What is injera?
Eritrea, one of the four countries of the Horn of Africa, is the 4th youngest country in the world as it declared its independence from Ethiopia in May 1993 of which it was a federated state since 1953. We are in the highlands of the Horn of Africa, which includes Djibouti, Ethiopia, Eritrea, and Somalia. On these arid mountains, where famine is raging, people eat meals prepared with flour from a little known cereal: teff.
Injera is a round loaf of bread, with a spongy consistency and a slightly sour taste, due to its slow fermentation, which goes well with the strong and very spicy flavors of African cuisine. It is probably one of the most popular Ethiopian recipes.
People traditionally prepare the injera recipe with teff, a cereal that is only produced in Africa. Injera bread is present in the diet of all African families and, in addition to being a staple food, injera also serves as a plate and table for eating other foods.
It is broken with the hands and serves as a “spoon” to scoop food. The injera recipe can be prepared with millet flour or with teff flour, but not wheat flour.
What is teff?
Teff is a cereal grown primarily in Ethiopia and Eritrea. The grains are ground into flour, then fermented for 48 hours to make injera, a type of flat leavened bread with an appearance and texture similar to buckwheat crepes. The flour made from teff is rich in calcium and potassium, and is also suitable for gluten intolerant people.
Indeed, the characteristic that distinguishes teff is the absence of gluten, which makes it an interesting and refined cereal for the preparation of dishes for gluten-intolerant people and diabetics.
The increasing incidence of dietary problems related to celiac disease makes teff and teff flour an excellent substitute for wheat, with nutritional values that are significantly higher. This is one of the reasons teff recipes like this Ethiopian injera have gained popularity lately.
What is the origin of teff?
The name teff derives from the Amharic word (a Hamito-Semitic language of the Semitic language family) teffa which means “loss”. The word teffa emphasizes the small size of teff and therefore the fact that it can easily get lost. Indeed, teff is the smallest of all cereals measuring 1.5 mm in length and 1 mm in diameter.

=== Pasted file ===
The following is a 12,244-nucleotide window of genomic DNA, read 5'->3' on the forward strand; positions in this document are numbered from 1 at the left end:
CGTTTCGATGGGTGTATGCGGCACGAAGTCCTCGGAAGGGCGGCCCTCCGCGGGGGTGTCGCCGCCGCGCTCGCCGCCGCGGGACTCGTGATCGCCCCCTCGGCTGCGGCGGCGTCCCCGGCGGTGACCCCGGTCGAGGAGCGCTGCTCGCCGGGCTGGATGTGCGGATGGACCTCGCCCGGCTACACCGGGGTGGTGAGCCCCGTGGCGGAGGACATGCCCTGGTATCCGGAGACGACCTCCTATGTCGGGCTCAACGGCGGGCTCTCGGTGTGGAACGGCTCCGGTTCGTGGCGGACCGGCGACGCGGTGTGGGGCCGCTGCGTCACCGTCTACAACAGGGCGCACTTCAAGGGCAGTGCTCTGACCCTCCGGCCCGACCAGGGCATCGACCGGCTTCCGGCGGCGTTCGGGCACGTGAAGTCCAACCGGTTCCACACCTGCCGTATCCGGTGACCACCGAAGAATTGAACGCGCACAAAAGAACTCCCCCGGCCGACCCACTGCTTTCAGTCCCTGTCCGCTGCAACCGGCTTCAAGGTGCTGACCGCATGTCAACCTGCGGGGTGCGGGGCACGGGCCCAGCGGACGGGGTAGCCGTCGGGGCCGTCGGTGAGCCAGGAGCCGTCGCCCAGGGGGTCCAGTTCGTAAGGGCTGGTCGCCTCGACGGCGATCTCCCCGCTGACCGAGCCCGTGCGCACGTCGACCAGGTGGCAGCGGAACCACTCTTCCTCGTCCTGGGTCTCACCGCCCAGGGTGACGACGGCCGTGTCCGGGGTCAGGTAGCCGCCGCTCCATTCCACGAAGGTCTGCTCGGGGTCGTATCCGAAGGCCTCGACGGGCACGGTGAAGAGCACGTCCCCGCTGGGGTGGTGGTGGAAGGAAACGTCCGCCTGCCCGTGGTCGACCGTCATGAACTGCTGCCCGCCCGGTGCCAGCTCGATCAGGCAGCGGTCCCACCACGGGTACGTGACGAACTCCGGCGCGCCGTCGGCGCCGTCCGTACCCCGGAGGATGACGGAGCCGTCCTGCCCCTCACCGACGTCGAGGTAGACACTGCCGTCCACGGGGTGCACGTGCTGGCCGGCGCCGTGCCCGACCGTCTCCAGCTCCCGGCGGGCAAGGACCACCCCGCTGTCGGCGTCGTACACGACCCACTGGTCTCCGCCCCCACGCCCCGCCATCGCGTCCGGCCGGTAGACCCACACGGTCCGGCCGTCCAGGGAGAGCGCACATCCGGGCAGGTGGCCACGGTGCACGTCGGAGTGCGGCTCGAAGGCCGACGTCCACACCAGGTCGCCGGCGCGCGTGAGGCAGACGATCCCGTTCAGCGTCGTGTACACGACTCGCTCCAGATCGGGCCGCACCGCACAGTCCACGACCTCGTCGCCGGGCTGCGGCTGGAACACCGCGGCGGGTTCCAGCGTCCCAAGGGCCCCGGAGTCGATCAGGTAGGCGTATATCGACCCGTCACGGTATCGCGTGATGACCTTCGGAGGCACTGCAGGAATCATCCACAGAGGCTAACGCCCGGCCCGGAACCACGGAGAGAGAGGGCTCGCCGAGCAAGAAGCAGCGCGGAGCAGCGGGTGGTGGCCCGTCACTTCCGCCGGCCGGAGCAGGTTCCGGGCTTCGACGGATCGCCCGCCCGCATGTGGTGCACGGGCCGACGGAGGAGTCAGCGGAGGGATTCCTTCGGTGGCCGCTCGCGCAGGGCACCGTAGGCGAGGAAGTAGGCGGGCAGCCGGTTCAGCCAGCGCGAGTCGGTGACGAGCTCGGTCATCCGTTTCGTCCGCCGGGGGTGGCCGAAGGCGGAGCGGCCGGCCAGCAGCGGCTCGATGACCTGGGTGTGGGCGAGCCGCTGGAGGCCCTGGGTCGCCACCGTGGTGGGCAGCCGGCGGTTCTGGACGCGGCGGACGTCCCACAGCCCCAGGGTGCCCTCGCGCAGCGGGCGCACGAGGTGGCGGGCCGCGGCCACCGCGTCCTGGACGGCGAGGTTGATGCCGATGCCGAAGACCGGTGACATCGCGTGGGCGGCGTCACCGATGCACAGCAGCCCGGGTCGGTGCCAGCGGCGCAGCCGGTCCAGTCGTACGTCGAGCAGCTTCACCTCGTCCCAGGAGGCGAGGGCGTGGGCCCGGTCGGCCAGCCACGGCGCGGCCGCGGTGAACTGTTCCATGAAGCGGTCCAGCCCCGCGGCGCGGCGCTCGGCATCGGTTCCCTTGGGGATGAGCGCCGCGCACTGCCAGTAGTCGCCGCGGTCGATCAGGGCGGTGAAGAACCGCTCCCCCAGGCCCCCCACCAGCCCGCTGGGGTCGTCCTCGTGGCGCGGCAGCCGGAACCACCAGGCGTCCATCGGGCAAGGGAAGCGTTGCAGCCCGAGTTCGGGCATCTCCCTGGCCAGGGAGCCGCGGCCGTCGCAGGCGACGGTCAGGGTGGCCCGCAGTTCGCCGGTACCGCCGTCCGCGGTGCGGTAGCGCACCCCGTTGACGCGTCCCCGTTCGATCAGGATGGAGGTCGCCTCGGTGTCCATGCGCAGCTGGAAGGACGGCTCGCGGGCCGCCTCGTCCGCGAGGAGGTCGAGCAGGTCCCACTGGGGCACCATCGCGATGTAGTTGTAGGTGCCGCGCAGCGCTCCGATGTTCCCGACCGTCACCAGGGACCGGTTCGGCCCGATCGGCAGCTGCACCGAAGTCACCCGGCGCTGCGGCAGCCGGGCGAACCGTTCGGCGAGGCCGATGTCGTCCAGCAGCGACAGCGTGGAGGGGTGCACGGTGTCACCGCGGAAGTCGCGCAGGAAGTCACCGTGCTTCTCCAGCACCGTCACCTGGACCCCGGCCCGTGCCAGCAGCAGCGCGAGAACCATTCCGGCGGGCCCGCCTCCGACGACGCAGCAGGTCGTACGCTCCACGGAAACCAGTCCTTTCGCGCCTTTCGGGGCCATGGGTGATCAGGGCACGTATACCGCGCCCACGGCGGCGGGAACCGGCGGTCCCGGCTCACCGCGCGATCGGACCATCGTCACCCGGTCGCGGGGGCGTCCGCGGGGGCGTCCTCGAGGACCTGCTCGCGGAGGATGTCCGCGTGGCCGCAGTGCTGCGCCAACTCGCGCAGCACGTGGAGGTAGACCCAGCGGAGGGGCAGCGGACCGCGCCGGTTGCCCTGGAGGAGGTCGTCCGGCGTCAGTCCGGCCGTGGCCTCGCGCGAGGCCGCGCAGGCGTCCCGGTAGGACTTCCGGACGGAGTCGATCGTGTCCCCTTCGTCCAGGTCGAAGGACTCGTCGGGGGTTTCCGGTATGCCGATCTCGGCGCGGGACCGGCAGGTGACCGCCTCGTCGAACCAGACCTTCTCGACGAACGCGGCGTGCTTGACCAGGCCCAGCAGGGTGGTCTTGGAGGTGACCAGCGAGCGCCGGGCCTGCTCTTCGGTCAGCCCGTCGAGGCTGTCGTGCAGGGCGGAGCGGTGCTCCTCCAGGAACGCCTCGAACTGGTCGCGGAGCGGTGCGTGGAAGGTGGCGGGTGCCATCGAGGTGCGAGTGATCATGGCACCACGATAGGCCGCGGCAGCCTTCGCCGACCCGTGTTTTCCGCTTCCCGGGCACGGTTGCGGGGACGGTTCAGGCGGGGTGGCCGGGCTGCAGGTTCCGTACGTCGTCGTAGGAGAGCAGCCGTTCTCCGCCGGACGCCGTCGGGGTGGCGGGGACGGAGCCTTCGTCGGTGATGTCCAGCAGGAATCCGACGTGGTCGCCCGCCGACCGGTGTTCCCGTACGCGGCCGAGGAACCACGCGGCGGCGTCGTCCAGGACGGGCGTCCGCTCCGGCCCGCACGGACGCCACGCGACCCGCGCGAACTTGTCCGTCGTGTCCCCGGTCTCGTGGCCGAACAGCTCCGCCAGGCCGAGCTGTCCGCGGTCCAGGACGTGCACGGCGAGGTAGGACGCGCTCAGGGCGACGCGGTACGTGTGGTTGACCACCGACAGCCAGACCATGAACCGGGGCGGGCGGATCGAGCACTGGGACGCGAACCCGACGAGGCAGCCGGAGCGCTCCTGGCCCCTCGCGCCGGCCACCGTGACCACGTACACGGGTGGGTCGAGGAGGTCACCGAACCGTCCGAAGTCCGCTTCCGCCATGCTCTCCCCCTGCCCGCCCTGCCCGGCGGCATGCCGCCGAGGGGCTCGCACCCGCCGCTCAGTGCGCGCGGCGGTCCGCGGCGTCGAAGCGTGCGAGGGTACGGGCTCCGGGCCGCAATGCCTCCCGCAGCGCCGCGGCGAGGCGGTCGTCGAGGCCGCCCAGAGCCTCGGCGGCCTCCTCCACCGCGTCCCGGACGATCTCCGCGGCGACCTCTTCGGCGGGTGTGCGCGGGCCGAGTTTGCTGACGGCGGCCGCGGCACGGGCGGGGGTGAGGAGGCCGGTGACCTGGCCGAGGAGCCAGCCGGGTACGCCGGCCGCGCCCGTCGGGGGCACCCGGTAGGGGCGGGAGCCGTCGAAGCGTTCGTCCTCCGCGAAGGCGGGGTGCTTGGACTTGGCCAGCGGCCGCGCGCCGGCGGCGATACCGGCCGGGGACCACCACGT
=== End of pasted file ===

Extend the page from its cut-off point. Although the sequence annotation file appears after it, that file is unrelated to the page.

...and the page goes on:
The researchers estimated that the origin of teff goes back 5000 years. Testimonies show that teff was grown in Ethiopia between 4000 and 1000 BC and is still the most important cereal in the Ethiopian and Eritrean diet.
In ancient times, the Ethiopian empire extended to eastern North Africa and even the Egyptian pharaohs understood the value of this small grain that provides so much nutrients. Indeed, people found grains of teff inside some pyramids.
Teff grows in the African hills in altitudes between 5000 and 8000 feet and in recent years, it has become as popular as quinoa, for example.
There are several uses for teff, mainly in bakery products especially because it is one of the few gluten-free cereals with which you can make a good bread. You can also make cookies, muffins, crepes, various kinds of desserts, waffles or porridge. And you can even make pizza dough!
Teff flour and teff grains should be stored in a cool, dry place, in tightly closed wood or ceramic containers. In these conditions, it can be stored for up to 2 years.
How to make injera
Making injera bread is not difficult but it is just a matter of patience. Indeed, after mixing all the bread ingredients, you need to place the mixture in the refrigerator for at least 2 days to allow the dough to ferment. That way, this Ethiopian flat bread will have a characteristic and pleasant slightly sour taste and spongy texture.
My advice: start by going to a typical Eritrean restaurant, offering a true Eritrean cuisine open to anyone wanting to discover and experience delicious aromas, but also Eritrean traditions. You will always be greeted with injera bread!
Injera is a sourdough flatbread, originally from East Africa, with a slightly spongy texture that is traditionally prepared with teff flour, but can also be made of millet flour.
- ½ lb teff flour
- ½ package active yeast
- 1 pinch baking soda
- 2 cups water (warm)
- ½ teaspoon salt
- Mix all ingredients except salt in a blender for 1 minute.
- Add salt and blend again for 15 seconds.
Put the mixture into a large bowl.
- Cover with plastic wrap and let stand for 48 hours in refrigerator.
Heat a non stick pan or griddle at maximum temperature. Lightly oil.
Pour a thin layer of batter with a small ladle for each injera and cook on one side for 90 seconds to 2 minutes.
Remove the injera from the skillet and enjoy warm.